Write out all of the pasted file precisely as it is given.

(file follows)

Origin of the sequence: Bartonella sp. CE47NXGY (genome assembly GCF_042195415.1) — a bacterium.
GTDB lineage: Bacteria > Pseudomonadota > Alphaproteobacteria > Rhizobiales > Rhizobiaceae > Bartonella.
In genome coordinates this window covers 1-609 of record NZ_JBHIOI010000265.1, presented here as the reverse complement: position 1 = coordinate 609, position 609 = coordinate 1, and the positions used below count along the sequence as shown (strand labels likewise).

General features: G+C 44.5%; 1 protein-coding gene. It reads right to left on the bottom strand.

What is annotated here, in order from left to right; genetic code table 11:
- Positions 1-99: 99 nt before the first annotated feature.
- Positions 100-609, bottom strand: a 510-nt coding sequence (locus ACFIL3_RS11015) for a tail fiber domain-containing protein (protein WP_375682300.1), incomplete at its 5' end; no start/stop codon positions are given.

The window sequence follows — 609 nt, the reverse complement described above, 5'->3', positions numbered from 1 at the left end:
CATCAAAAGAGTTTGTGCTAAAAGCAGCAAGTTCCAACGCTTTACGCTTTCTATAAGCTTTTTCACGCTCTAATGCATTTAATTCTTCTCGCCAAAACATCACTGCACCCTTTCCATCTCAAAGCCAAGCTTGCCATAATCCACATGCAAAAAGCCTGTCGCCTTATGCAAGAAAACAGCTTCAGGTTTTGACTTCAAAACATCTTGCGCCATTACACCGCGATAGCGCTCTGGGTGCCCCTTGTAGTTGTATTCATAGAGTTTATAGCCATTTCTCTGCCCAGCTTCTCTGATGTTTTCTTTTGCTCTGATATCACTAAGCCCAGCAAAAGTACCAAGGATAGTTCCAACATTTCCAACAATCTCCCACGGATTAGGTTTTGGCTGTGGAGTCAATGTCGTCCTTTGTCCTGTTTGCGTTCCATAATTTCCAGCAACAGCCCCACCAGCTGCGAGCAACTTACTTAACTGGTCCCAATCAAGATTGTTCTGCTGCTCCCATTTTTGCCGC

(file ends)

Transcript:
Origin of the sequence: Bartonella sp. CE47NXGY (genome assembly GCF_042195415.1) — a bacterium.
GTDB lineage: Bacteria > Pseudomonadota > Alphaproteobacteria > Rhizobiales > Rhizobiaceae > Bartonella.
In genome coordinates this window covers 1-609 of record NZ_JBHIOI010000265.1, presented here as the reverse complement: position 1 = coordinate 609, position 609 = coordinate 1, and the positions used below count along the sequence as shown (strand labels likewise).

General features: G+C 44.5%; 1 protein-coding gene. It reads right to left on the bottom strand.

What is annotated here, in order from left to right; genetic code table 11:
- Positions 1-99: 99 nt before the first annotated feature.
- Positions 100-609, bottom strand: a 510-nt coding sequence (locus ACFIL3_RS11015) for a tail fiber domain-containing protein (protein WP_375682300.1), incomplete at its 5' end; no start/stop codon positions are given.

The window sequence follows — 609 nt, the reverse complement described above, 5'->3', positions numbered from 1 at the left end:
CATCAAAAGAGTTTGTGCTAAAAGCAGCAAGTTCCAACGCTTTACGCTTTCTATAAGCTTTTTCACGCTCTAATGCATTTAATTCTTCTCGCCAAAACATCACTGCACCCTTTCCATCTCAAAGCCAAGCTTGCCATAATCCACATGCAAAAAGCCTGTCGCCTTATGCAAGAAAACAGCTTCAGGTTTTGACTTCAAAACATCTTGCGCCATTACACCGCGATAGCGCTCTGGGTGCCCCTTGTAGTTGTATTCATAGAGTTTATAGCCATTTCTCTGCCCAGCTTCTCTGATGTTTTCTTTTGCTCTGATATCACTAAGCCCAGCAAAAGTACCAAGGATAGTTCCAACATTTCCAACAATCTCCCACGGATTAGGTTTTGGCTGTGGAGTCAATGTCGTCCTTTGTCCTGTTTGCGTTCCATAATTTCCAGCAACAGCCCCACCAGCTGCGAGCAACTTACTTAACTGGTCCCAATCAAGATTGTTCTGCTGCTCCCATTTTTGCCGC